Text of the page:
Nearly 20 years after the Oklahoma City bombing, a new federal trial is taking place to determine if surveillance video taken from around the Murrah building from that day will be revealed.
For years, Utah attorney, Jesse Trentadue, has been fighting for information about his brother's suspicious death.
He hopes this lawsuit will get to the bottom of what really happened that tragic day.
If there is never-before-seen surveillance video of the Oklahoma City bombing, Jesse Trentadue is working to get it.
In his latest lawsuit, Trentadue is requesting copies of the videotapes from more than 20 surveillance cameras surrounding the Murrah Federal Building, before the truck bomb went off that killed 168 people.
In an email, Trentadue sent News9 several documents, that he said he plans to use in federal court. It revealed an attorney representing an FBI agent, offered to sell a copy of the bombing surveillance footage for over $1 million dollars to an NBC Dateline producer.
Trentadue didn't want to speak before the trial, but News9 talked to local attorney David Slane to get his take.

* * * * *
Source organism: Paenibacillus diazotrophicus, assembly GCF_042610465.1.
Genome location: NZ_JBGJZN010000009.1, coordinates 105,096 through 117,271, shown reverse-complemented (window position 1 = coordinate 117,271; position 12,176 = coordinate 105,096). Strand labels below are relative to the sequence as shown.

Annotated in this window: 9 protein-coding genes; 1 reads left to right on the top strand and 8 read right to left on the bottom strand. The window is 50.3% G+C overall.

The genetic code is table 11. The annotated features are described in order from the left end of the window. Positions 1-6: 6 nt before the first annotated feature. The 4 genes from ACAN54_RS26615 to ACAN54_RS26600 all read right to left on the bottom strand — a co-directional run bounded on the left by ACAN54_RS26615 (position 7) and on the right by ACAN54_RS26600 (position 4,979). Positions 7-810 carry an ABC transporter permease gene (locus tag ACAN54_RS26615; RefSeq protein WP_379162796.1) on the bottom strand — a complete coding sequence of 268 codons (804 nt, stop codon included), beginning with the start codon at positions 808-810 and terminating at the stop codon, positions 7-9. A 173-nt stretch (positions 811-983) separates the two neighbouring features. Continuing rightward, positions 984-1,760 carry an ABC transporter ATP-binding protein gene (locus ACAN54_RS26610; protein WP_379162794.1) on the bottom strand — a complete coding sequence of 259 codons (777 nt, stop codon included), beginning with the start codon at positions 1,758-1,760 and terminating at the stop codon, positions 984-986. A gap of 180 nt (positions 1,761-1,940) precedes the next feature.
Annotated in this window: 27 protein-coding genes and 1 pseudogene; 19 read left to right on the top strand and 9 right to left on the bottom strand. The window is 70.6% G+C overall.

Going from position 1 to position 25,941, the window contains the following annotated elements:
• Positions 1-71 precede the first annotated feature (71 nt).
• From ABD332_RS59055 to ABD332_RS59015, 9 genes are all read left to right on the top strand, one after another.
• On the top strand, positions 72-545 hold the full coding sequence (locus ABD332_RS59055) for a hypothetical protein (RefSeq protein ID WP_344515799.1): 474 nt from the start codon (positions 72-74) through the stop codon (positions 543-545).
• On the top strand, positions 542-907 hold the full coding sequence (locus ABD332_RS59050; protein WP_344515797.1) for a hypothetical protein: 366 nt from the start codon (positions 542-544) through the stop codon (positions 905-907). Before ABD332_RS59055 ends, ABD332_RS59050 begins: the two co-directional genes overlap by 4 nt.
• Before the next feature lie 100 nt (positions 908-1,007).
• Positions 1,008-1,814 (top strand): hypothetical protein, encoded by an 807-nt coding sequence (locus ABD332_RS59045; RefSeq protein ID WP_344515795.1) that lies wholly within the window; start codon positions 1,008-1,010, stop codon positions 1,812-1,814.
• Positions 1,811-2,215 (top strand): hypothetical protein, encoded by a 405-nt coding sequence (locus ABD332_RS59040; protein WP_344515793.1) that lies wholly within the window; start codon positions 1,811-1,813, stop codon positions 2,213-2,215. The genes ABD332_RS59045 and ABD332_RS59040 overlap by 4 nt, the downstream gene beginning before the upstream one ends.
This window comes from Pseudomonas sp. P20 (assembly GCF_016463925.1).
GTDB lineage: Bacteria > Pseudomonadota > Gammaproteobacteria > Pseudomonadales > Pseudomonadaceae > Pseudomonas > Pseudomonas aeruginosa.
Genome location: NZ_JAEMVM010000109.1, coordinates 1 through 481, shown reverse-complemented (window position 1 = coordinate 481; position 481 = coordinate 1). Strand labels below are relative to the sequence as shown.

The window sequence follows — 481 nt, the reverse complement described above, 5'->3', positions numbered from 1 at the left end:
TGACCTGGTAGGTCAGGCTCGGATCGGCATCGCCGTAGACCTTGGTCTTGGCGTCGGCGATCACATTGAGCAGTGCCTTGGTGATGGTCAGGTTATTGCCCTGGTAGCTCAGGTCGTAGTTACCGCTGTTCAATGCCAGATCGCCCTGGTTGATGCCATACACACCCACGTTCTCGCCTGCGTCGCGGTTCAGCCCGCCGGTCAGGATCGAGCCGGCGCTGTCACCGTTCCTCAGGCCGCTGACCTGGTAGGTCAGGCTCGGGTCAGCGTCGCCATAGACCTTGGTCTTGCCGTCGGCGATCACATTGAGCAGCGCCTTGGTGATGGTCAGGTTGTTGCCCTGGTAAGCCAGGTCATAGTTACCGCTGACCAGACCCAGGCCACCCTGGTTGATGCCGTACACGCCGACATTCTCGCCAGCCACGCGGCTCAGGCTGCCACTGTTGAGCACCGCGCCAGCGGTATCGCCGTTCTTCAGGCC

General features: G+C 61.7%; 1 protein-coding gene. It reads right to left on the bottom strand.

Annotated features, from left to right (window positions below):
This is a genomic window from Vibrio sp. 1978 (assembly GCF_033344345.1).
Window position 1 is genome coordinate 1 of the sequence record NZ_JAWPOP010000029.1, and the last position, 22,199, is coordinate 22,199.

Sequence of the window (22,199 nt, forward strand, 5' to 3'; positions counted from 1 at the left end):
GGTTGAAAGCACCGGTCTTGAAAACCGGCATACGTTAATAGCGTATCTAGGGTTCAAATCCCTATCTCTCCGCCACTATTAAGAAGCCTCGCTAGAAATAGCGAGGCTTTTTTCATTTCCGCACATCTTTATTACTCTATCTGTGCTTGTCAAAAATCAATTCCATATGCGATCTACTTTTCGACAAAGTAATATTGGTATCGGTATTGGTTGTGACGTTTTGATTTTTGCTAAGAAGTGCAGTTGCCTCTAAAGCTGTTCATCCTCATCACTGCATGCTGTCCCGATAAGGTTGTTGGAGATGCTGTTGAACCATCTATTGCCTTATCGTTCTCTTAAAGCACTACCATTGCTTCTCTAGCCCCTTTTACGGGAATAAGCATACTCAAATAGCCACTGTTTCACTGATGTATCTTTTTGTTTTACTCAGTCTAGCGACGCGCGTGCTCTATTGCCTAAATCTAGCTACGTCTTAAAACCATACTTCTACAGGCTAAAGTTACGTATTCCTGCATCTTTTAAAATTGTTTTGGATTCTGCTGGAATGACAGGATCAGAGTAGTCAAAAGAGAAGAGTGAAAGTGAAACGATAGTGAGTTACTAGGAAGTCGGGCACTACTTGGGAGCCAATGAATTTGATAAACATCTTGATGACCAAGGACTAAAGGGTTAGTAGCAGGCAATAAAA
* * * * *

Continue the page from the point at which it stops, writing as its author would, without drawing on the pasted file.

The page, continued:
"Here we are almost 20 years later after the Murrah bombing and we still haven't turned these over, and I think this is what leads to the conspiracy theories, I think that if the government has the tapes, and a judge says turn them over, I think that it might answer things once and for all," Slane said.
After Timothy McVeigh and Terry Nichols were named suspects in the bombing, Trentadue's brother Kenneth met the description of a third possible accomplice.
He was found hanged inside an OKC federal detention center in 1995. Trentadue's family believes he was murdered because he was mistakenly identified as a co-conspirator.
"It may bring in some new light, but it's most likely going to raise more and more questions if we get the tapes,” Slane said. “I think people need some closure to all this and not let it become the next John Kennedy assassination of trying to find a second shooter, Oklahomans deserve to know the answers.”
The FBI has previously stated there are no records of unreleased security recordings.
The trial is set to begin on July 28 in the U.S. District Court for the District of Utah in Salt Lake City